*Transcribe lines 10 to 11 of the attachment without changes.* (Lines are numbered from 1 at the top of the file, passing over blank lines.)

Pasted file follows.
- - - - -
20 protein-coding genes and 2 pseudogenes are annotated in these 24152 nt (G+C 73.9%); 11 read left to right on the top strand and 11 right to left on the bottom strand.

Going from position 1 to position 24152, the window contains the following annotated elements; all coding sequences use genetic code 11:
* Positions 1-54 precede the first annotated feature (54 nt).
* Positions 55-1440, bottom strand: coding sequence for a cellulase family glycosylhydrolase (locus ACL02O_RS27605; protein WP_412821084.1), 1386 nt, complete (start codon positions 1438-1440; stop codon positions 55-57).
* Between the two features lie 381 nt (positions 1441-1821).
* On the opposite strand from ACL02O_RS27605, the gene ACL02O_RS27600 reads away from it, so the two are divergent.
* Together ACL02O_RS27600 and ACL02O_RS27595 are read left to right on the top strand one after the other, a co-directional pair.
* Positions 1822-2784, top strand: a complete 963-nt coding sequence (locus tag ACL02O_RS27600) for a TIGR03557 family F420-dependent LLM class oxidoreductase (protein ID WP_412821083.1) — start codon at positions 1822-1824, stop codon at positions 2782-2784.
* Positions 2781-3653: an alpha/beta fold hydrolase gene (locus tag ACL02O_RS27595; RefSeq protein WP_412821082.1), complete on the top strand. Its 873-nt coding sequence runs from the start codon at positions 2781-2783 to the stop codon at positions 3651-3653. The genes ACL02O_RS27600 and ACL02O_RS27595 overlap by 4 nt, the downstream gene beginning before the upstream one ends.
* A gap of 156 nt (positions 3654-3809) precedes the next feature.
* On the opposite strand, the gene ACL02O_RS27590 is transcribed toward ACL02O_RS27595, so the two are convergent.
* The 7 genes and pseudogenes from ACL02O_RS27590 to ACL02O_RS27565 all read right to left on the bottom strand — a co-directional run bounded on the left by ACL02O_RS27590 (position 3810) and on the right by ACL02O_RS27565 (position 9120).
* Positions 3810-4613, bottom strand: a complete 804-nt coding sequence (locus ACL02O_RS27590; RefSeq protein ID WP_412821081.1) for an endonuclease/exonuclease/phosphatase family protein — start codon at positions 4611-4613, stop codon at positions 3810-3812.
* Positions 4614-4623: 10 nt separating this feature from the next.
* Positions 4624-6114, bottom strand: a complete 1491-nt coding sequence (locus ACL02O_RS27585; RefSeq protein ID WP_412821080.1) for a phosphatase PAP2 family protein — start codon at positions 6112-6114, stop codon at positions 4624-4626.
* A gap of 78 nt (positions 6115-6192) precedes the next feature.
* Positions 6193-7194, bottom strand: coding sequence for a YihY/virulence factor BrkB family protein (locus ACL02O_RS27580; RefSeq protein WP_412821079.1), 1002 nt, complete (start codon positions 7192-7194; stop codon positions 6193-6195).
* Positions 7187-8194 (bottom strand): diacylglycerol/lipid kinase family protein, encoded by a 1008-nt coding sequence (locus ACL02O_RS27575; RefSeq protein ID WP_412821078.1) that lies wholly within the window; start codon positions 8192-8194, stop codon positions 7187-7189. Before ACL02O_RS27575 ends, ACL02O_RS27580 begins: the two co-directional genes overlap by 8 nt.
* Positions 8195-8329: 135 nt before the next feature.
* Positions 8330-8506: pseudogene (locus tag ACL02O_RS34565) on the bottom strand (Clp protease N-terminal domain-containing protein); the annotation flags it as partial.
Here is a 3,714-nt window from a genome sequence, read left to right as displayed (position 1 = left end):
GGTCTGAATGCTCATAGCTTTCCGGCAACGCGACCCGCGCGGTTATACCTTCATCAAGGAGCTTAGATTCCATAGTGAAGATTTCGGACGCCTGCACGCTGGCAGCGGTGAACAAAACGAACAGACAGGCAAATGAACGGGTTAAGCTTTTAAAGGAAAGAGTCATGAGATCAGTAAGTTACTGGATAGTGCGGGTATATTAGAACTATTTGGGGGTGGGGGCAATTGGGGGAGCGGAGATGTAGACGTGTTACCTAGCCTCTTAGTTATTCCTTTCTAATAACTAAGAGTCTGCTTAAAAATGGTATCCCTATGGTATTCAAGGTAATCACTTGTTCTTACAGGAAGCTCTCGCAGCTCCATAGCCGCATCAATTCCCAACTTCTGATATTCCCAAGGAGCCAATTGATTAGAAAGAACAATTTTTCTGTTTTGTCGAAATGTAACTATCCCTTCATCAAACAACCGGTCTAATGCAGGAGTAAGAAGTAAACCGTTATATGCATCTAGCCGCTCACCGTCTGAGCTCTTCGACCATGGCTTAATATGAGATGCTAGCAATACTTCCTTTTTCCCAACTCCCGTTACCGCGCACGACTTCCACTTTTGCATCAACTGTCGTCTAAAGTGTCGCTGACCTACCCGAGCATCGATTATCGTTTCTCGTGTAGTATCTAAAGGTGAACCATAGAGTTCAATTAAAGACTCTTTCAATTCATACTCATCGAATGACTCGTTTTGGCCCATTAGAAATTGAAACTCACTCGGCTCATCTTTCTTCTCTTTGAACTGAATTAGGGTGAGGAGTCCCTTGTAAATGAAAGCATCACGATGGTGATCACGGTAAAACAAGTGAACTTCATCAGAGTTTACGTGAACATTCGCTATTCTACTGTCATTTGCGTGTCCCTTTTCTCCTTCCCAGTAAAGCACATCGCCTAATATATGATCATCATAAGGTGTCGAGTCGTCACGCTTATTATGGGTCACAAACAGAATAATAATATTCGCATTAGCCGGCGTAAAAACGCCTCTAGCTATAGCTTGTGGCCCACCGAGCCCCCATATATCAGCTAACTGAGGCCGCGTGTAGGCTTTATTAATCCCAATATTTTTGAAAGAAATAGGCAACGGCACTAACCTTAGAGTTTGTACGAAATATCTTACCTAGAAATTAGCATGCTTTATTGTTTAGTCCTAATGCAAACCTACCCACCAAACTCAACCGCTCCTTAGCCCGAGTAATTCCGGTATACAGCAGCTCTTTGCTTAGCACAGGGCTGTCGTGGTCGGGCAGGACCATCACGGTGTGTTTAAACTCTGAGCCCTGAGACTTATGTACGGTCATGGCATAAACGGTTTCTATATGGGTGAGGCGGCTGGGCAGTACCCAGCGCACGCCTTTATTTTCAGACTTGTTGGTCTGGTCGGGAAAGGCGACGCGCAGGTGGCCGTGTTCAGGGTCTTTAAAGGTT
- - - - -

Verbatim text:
* A gap of 156 nt (positions 3654-3809) precedes the next feature.
* On the opposite strand, the gene ACL02O_RS27590 is transcribed toward ACL02O_RS27595, so the two are convergent.